The distrust in District 9 is more pronounced of course, which consists of setting up concentration camps within which the aliens are forced to live in. Sharlto Copley stars as Wikus, a newly promoted employee of MNU (and son-in-law to the company's head honcho) to take charge of evicting the aliens from their current District 9 compound, to a supposedly better District 10 hundreds of miles away from Johannesburg, where the city folks are getting increasingly frustrated in their attempts to move the aliens out of their backyard. Excited by his appointment, we follow Wikus around in the first act, which is about something similar to the original short film in treatment, providing the basis in which we learn more of their environment the characters all operate within, with interesting nuggets thrown up that is testament to a science fiction world carefully created.
This documentary feel soon dissolved into an action-adventure that's pretty much expected, if not for how the story made you feel for Wikus as a hunted man desperate to escape from the clutches of scientists and board room stiffs who see him not as a human, but as a commodity to be mined for research and weaponization. And it is in this desperation that perhaps a sliver of hope and humanity could arise from his rather arrogant yet timid outlook and self, which Copley portrayed with the experience akin to a veteran thespian, shuttling between various emotions over a wide spectrum.
In fact, Copley's performance provided that extra push almost single-handedly in engaging you to the character and the premise that Fate has thrown him into, as we journey with him on a strange ride involving the symbiotic relationship he has to strike up with one of the "Prawns", and through this interaction which involves everything from family to an eye-popping, edge of your seat action sequence that seem to continuously top its own earlier scenes as it charges toward the finale, we see the change in Wikus from despair, to one coming to grips with, and eventually learning to respect differences. Like Alien Nation's cops of different cultures who learn to compromise and even fight for each other, District 9 also evokes those same sentiments, which Copley aces perfectly.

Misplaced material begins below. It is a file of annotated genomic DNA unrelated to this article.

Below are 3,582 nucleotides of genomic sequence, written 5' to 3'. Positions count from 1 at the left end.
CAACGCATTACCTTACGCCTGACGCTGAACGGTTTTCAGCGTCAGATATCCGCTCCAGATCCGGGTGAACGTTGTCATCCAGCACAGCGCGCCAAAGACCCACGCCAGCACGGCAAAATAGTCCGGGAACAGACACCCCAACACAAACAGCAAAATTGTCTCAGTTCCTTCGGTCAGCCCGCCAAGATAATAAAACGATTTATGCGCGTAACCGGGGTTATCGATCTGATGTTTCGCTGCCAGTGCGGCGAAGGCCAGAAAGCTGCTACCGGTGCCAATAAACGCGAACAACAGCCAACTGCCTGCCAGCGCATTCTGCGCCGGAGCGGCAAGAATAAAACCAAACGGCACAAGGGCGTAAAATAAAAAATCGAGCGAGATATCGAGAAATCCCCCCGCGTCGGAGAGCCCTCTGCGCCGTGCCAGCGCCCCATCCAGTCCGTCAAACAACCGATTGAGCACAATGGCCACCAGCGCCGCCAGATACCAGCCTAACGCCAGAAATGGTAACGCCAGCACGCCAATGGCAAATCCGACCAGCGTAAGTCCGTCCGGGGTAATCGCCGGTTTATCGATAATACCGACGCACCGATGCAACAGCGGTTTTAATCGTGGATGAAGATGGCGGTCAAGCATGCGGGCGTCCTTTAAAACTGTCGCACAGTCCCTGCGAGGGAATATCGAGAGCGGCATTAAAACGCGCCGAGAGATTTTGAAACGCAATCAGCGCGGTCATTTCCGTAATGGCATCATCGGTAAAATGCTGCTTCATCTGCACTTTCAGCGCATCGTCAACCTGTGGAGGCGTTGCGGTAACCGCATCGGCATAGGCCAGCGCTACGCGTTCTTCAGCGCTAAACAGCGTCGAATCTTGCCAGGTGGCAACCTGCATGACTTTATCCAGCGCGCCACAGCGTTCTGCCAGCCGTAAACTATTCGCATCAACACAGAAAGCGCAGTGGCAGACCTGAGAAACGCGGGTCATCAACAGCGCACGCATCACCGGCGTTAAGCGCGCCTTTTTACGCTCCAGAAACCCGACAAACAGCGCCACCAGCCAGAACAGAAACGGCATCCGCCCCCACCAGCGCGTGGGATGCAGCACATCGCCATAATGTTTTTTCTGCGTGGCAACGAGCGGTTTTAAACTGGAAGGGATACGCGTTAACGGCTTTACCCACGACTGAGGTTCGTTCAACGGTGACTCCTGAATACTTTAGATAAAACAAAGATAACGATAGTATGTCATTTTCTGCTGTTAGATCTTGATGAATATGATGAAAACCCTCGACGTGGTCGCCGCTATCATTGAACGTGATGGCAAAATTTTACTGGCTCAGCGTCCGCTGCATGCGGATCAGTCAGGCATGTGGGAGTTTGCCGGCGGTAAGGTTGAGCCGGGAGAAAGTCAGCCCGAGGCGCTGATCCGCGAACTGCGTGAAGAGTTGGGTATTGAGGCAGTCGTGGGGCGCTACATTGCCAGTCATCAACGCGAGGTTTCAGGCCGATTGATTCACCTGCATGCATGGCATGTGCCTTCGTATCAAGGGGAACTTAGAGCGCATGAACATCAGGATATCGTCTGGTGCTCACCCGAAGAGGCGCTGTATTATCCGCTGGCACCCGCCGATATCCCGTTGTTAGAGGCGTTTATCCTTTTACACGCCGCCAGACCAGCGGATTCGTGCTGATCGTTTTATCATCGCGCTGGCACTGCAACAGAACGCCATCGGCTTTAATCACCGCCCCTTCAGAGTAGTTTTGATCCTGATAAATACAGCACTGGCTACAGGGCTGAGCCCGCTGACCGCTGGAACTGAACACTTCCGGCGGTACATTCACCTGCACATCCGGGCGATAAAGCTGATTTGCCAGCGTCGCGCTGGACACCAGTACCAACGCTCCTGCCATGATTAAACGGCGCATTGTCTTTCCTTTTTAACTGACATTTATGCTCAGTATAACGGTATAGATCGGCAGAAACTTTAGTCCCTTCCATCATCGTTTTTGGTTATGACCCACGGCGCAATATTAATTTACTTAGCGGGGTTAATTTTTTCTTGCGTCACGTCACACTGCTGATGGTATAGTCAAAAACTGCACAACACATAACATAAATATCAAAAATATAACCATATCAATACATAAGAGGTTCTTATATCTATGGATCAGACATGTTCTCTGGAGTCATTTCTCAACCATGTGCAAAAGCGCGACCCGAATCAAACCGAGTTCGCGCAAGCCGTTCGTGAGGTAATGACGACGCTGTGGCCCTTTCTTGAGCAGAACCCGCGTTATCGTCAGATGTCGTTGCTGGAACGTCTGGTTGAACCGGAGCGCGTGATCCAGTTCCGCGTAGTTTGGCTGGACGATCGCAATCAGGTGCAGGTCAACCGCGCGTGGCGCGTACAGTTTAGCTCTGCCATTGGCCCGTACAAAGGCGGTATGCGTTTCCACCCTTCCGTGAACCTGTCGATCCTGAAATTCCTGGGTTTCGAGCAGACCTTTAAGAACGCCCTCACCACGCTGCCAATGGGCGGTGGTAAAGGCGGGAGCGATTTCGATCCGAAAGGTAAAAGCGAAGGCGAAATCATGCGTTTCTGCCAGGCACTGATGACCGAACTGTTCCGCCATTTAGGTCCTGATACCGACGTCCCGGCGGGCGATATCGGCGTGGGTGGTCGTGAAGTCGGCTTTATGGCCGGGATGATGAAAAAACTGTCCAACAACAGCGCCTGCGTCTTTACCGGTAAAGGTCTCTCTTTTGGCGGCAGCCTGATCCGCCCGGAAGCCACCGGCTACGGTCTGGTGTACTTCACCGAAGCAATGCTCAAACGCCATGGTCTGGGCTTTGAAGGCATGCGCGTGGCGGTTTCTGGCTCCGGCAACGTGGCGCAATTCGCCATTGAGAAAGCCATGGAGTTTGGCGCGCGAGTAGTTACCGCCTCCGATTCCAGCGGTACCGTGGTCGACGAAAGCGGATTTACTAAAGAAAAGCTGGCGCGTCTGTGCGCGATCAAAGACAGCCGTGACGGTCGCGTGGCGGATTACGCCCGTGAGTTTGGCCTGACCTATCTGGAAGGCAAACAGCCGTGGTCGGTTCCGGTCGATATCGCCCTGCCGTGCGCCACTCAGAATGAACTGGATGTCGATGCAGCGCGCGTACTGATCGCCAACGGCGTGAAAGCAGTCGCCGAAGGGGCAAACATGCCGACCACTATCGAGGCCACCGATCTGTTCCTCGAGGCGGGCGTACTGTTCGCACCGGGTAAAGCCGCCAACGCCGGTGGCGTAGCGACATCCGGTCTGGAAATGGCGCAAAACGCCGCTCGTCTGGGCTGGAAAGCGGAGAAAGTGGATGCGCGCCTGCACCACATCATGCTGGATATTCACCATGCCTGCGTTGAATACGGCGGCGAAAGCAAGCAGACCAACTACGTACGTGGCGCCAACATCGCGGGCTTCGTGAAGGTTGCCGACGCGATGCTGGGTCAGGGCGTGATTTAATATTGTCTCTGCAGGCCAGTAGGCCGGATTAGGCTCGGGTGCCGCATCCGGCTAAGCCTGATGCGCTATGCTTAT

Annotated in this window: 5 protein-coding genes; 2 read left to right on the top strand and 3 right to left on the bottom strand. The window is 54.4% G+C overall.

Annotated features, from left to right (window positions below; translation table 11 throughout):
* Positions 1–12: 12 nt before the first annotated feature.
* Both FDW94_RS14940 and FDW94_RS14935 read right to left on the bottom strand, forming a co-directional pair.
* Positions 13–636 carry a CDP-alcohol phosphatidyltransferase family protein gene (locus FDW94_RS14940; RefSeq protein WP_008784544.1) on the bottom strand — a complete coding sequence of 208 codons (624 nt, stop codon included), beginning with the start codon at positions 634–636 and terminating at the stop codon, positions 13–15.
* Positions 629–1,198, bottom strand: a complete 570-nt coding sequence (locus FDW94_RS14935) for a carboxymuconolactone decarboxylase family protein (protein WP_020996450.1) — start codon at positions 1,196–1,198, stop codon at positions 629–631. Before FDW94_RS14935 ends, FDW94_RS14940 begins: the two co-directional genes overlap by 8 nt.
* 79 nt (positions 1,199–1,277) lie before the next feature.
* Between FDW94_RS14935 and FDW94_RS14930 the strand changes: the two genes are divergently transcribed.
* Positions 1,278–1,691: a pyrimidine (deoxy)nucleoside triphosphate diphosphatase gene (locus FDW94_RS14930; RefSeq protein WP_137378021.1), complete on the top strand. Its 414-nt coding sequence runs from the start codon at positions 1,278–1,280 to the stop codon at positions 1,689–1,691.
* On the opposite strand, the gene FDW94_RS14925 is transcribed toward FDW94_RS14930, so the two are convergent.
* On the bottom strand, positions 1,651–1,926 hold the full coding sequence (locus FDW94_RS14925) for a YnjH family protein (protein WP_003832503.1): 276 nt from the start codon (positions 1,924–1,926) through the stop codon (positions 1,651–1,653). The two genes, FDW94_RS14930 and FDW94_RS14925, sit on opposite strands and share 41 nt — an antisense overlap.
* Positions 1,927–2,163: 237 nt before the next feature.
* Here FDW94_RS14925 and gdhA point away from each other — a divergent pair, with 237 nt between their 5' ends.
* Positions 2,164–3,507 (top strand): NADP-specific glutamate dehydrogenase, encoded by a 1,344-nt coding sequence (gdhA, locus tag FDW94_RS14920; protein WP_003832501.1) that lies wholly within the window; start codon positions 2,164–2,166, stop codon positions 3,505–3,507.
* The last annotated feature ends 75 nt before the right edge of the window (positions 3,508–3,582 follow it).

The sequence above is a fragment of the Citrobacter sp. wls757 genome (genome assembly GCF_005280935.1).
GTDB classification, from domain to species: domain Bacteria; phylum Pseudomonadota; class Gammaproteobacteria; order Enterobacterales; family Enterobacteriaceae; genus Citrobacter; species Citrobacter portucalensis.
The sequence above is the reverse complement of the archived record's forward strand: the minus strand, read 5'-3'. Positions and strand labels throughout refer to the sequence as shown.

Adopting the kind of Cloverfield and [REC] concept as well with the fourth wall periodically broken, I thought the cinematography here was extremely subtle in its transition to and from that documentary feel of unsteady cam, to the steady tripod shots for the more traditional capture of big action up close. WETA is responsible for the wonderful looking creature and technological designs, and once again proves itself as a premier effects and creature creator.
District 9 brings plenty of fresh perspectives, narrative maturity and teaches contemporary filmmakers a thing or two about shooting exciting action sequences, building of tension, and just about what makes a film so awesome that it just begs for a rewatch. Definitely highly recommended stuff that you cannot afford to miss, and if you're planning to view just one film in this noisy blockbuster season, then look no further than Districct 9, which gets my vote as one of the worthy favourites of the year!
Alive in Joburg